As about 70 percent of airlines’ operational costs are US dollar-denominated, the recent rupiah depreciation seriously burdens the financial performance of airlines.

Indonesia AirAsia is optimistic that that the performance in the third quarter will improve. Currently, AirAsia only operates flights to four Indonesian islands (Sumatra, Java, Bali and Kalimantan). In November 2014 it will add one route to the fifth island: Lombok. Toward the future it plans to open more routes (especially to the eastern part of Indonesia) as the company sees great potential in Indonesia because the country consists of thousands of islands while land and sea transportation is not optimal (partly due to weak infrastructure). However, such plans will require careful study first.

Approximately 70 percent of Indonesia AirAsia’s passengers are ‘international passengers’ (flying on international routes; Australia, Malaysia, Singapore and Thailand), the remainder ‘domestic passengers’.

General Director of Indonesia AirAsia, Sunu Widyatmoko, said that Indonesia’s high passenger service charge is a problem for airlines. In combination with high airport tax it reduces demand for airplane tickets.

State-owned airport operators are preparing a mechanism to impose these charges on airlines instead of passengers following the issuance of a ministerial decree (Transportation Ministry) last week. The new decree stipulates that service charges should be included in ticket prices and airport operators are to collect the charges from airlines. This new policy aims to make the process more efficient. Currently, passengers need to wait in line to pay service charges after checking in for their flights (the only exception being Garuda Indonesia and subsidiary Citilink Indonesia as both companies have already included these charges in the ticket price).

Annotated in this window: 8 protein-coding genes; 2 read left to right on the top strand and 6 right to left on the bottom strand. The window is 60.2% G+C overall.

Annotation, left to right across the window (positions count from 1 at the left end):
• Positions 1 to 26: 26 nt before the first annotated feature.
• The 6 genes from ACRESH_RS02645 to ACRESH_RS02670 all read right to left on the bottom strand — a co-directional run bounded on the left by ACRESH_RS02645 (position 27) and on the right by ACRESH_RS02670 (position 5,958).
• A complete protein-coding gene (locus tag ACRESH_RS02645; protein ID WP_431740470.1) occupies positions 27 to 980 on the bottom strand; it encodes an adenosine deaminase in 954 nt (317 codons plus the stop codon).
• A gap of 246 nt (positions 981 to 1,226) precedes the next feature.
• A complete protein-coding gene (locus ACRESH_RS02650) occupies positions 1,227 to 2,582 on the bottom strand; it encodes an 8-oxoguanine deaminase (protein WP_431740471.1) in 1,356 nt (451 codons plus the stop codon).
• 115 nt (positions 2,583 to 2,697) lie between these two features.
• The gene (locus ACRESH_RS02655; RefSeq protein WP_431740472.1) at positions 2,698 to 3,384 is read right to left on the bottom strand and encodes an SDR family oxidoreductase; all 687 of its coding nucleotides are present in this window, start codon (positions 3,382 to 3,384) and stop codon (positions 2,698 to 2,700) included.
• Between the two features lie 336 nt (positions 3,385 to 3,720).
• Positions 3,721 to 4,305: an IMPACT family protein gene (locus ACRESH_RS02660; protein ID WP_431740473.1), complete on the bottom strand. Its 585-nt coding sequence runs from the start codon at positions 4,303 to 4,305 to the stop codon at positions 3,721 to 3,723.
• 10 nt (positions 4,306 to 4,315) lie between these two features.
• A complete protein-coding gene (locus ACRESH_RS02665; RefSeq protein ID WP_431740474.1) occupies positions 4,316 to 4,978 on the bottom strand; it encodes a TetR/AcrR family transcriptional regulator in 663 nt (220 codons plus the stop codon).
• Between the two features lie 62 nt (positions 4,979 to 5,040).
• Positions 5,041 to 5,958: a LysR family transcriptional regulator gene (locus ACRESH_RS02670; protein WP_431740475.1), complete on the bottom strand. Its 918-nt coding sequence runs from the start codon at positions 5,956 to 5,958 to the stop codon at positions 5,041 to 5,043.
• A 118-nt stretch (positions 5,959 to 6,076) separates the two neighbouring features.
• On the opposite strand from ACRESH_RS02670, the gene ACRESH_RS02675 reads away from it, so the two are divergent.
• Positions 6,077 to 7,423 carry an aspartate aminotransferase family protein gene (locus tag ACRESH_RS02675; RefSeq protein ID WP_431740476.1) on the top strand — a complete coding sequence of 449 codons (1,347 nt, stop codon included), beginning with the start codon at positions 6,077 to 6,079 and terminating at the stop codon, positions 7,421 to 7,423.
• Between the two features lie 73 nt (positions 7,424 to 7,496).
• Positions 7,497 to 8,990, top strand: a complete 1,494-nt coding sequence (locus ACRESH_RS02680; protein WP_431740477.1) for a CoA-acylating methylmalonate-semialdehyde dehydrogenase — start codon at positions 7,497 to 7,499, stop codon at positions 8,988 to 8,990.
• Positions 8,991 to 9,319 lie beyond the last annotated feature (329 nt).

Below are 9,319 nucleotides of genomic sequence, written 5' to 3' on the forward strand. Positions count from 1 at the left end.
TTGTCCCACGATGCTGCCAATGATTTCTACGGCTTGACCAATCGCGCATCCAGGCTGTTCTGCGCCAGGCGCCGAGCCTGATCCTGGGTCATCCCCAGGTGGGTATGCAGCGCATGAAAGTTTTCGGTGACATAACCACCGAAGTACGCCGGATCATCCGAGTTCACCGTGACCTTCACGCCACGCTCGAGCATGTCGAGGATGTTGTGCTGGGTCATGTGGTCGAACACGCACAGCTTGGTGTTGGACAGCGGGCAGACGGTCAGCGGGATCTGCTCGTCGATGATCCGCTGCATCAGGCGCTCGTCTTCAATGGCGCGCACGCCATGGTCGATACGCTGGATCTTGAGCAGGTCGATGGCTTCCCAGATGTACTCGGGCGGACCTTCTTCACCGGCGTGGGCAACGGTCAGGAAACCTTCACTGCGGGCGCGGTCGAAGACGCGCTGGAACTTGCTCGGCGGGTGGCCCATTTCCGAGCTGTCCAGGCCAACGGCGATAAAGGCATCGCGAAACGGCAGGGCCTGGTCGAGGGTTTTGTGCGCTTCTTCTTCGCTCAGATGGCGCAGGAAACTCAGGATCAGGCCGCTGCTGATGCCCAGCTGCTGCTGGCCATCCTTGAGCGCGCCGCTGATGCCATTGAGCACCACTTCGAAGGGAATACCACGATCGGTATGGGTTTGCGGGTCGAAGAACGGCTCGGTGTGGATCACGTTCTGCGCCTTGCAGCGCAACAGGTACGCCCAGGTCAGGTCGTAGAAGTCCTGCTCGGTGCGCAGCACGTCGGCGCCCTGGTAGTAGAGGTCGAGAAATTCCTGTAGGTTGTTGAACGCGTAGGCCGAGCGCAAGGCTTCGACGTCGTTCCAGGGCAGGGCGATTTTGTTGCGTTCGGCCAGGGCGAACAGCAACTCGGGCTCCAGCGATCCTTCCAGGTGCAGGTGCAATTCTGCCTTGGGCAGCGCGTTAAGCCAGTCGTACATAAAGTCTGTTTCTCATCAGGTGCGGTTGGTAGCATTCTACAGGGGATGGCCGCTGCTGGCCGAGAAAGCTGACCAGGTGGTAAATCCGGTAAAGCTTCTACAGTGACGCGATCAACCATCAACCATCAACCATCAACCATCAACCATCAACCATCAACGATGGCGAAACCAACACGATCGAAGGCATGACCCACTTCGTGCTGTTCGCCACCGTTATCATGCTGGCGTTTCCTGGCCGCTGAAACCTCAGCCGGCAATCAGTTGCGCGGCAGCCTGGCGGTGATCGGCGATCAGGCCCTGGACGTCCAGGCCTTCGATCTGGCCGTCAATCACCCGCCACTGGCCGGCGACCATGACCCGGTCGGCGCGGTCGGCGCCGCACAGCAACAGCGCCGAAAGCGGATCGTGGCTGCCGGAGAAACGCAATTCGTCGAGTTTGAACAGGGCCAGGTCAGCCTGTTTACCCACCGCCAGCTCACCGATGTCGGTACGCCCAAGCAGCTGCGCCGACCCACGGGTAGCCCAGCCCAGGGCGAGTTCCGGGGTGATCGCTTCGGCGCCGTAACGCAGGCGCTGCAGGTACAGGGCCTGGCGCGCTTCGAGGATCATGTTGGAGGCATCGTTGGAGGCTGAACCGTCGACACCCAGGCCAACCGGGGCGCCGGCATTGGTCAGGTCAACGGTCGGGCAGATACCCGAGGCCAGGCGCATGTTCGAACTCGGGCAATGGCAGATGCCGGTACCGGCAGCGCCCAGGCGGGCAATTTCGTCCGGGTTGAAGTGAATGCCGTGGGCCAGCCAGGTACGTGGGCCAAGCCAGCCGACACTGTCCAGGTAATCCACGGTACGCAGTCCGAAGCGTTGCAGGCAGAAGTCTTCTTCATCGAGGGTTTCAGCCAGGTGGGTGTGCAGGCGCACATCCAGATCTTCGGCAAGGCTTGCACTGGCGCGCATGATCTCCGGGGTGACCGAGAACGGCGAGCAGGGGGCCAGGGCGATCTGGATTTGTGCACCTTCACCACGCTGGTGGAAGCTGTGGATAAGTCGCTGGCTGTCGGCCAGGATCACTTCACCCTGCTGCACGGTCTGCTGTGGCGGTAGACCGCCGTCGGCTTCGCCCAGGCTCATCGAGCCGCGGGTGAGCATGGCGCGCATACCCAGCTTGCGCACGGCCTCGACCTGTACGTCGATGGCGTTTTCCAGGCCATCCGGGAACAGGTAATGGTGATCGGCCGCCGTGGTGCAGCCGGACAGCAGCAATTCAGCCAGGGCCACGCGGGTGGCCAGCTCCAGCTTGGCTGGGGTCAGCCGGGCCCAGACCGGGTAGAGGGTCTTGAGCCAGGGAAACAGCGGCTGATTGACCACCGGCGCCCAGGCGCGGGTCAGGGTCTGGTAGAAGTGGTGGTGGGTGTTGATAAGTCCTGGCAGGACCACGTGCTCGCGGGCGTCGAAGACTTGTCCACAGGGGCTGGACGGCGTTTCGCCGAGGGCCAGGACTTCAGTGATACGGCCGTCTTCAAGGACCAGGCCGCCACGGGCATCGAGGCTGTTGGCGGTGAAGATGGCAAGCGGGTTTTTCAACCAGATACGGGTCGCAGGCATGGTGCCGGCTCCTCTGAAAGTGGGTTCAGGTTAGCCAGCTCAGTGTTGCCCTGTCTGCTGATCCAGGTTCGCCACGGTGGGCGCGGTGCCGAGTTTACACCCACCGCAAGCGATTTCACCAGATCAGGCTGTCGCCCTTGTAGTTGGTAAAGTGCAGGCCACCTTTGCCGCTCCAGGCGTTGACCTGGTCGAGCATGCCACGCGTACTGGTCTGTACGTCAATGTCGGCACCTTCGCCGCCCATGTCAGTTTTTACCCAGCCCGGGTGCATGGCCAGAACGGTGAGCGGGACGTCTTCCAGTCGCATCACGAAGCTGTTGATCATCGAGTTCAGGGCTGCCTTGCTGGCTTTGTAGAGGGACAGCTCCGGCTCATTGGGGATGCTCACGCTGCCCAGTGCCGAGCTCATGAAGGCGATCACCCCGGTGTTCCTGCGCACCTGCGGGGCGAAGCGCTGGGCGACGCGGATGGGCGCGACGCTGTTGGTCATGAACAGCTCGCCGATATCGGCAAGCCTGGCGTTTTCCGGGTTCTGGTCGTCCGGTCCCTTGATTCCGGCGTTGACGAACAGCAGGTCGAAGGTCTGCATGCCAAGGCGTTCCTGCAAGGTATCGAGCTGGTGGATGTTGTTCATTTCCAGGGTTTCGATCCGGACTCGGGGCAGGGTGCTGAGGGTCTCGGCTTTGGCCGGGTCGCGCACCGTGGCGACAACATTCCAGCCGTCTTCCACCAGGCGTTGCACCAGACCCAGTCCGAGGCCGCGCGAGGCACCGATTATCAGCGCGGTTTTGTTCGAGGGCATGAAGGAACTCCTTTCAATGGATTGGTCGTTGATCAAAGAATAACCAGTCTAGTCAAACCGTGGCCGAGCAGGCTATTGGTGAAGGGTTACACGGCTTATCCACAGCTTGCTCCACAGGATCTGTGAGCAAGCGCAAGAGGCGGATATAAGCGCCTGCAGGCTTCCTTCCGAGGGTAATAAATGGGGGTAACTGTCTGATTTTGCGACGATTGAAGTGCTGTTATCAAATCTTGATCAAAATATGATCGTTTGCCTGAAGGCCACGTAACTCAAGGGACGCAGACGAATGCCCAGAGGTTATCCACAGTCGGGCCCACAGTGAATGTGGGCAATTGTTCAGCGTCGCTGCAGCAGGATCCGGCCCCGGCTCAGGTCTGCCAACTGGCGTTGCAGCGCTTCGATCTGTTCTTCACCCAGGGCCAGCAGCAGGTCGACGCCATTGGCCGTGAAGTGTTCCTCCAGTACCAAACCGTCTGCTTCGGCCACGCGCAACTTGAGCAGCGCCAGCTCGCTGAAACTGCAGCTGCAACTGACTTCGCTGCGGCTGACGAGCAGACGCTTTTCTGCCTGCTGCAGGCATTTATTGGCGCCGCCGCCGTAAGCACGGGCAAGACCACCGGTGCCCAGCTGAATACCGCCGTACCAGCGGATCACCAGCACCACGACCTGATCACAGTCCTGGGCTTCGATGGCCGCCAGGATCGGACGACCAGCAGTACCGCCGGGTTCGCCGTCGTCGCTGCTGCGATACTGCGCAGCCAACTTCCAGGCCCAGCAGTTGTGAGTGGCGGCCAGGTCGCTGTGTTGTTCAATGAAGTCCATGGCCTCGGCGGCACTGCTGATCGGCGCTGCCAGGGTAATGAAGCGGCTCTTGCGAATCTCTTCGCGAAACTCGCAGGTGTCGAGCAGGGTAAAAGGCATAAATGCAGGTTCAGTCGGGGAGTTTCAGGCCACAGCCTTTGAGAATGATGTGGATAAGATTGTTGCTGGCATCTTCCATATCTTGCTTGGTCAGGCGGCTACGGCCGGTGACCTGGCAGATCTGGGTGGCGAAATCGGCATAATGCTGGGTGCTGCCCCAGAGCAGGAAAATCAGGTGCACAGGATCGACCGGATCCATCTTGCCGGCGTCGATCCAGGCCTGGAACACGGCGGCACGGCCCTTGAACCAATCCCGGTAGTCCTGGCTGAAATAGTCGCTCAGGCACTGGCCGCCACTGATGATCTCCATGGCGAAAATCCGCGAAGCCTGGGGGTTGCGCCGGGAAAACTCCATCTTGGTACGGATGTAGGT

CEO of AirAsia, Tony Fernandes, advised that the Indonesian government and airport operators should review policies on passenger service charges as these high charges hurt the domestic aviation industry. “In Indonesia’s aviation industry, everyone is making money except the airlines,” Fernandes said. He further added that the government should scrap the airfare ceiling.

This month, the Indonesian government is expected to introduce a new airfare ceiling decree for the economy-class. The ceiling price may be raised by 10 percent due to the negative impact of rupiah depreciation and higher price of aviation turbine fuel on airlines’ financial balance sheets. In Indonesia, the Transportation Ministry sets a price limit on domestic routes.